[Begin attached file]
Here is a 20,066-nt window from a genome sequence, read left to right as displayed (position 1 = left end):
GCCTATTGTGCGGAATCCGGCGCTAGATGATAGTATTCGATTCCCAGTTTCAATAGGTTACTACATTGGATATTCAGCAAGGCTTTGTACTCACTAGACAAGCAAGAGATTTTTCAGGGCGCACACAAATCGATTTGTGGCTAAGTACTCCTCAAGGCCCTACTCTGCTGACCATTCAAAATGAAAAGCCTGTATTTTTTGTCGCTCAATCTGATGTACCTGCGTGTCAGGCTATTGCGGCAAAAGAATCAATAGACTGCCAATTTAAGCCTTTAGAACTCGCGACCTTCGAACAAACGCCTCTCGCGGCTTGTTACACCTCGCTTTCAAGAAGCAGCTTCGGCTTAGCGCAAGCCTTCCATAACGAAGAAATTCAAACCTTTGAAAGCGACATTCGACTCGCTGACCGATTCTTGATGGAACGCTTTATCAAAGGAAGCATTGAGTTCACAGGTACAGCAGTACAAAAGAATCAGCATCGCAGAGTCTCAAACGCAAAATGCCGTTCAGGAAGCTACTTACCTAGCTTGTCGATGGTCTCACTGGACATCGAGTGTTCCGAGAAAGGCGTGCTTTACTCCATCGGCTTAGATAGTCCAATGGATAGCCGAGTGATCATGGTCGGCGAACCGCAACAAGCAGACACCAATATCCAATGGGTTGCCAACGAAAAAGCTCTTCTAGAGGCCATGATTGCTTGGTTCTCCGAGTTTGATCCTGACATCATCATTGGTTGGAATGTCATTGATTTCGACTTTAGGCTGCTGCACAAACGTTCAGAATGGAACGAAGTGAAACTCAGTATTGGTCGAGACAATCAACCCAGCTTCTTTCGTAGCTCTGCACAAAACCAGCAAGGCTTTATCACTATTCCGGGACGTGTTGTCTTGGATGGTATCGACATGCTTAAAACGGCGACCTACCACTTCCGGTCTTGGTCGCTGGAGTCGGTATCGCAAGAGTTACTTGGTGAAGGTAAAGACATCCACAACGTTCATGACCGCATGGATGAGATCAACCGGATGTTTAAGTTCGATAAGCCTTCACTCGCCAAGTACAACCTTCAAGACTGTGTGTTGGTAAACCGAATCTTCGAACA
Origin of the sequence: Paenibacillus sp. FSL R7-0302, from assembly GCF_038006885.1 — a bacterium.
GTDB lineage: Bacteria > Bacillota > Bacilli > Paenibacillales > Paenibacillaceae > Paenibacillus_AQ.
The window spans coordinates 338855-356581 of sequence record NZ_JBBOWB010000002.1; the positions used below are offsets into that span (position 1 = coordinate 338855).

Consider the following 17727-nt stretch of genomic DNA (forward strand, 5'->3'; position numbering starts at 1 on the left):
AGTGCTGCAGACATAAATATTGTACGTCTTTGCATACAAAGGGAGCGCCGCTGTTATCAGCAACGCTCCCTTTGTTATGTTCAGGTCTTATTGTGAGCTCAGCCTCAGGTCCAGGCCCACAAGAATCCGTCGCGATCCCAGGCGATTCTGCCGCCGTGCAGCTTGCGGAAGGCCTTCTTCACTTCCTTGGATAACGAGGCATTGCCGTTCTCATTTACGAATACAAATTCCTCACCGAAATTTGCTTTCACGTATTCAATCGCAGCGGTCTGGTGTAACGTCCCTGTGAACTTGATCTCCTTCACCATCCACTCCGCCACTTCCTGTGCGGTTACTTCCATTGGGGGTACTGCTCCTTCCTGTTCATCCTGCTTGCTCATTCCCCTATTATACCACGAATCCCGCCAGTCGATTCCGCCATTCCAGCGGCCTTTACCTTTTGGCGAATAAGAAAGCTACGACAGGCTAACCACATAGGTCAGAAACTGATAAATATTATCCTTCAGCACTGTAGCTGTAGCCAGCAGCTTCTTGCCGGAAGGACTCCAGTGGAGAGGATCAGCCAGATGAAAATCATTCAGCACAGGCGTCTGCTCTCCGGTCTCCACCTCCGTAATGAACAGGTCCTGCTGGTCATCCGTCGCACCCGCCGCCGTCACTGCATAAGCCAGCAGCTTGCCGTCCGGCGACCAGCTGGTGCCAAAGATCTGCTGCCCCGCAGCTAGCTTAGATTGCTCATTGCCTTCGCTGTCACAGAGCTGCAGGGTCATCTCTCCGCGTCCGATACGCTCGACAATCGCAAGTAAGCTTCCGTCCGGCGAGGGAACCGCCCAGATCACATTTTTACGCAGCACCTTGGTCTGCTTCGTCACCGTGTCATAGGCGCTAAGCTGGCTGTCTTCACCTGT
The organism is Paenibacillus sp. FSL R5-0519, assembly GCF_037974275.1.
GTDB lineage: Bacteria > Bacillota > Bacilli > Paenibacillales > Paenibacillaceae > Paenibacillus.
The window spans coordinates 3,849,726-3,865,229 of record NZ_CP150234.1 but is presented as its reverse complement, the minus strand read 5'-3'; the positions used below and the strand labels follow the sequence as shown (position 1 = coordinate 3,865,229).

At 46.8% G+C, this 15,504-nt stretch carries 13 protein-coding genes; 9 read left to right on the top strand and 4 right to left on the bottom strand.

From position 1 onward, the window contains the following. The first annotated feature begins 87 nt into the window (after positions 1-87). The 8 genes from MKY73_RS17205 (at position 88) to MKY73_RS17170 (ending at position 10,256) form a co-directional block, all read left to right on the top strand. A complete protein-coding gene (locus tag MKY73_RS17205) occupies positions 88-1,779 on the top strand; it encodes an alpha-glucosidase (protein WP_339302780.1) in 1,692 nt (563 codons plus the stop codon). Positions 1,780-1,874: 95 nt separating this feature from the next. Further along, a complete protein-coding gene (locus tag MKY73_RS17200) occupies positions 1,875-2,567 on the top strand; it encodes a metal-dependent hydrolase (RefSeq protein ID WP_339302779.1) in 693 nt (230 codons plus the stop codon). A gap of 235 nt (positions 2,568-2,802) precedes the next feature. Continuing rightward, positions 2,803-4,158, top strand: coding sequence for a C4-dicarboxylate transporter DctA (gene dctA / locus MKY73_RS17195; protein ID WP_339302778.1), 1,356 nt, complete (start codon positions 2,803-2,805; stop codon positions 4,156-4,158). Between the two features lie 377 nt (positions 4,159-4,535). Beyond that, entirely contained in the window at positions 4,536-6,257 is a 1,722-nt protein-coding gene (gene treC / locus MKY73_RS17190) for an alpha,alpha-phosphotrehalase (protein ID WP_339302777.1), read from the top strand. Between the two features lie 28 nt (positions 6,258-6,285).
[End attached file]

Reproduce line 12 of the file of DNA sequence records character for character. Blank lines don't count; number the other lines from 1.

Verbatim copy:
From position 1 onward, the window contains the following. The first annotated feature begins 87 nt into the window (after positions 1-87). The 8 genes from MKY73_RS17205 (at position 88) to MKY73_RS17170 (ending at position 10,256) form a co-directional block, all read left to right on the top strand. A complete protein-coding gene (locus tag MKY73_RS17205) occupies positions 88-1,779 on the top strand; it encodes an alpha-glucosidase (protein WP_339302780.1) in 1,692 nt (563 codons plus the stop codon). Positions 1,780-1,874: 95 nt separating this feature from the next. Further along, a complete protein-coding gene (locus tag MKY73_RS17200) occupies positions 1,875-2,567 on the top strand; it encodes a metal-dependent hydrolase (RefSeq protein ID WP_339302779.1) in 693 nt (230 codons plus the stop codon). A gap of 235 nt (positions 2,568-2,802) precedes the next feature. Continuing rightward, positions 2,803-4,158, top strand: coding sequence for a C4-dicarboxylate transporter DctA (gene dctA / locus MKY73_RS17195; protein ID WP_339302778.1), 1,356 nt, complete (start codon positions 2,803-2,805; stop codon positions 4,156-4,158). Between the two features lie 377 nt (positions 4,159-4,535). Beyond that, entirely contained in the window at positions 4,536-6,257 is a 1,722-nt protein-coding gene (gene treC / locus MKY73_RS17190) for an alpha,alpha-phosphotrehalase (protein ID WP_339302777.1), read from the top strand. Between the two features lie 28 nt (positions 6,258-6,285).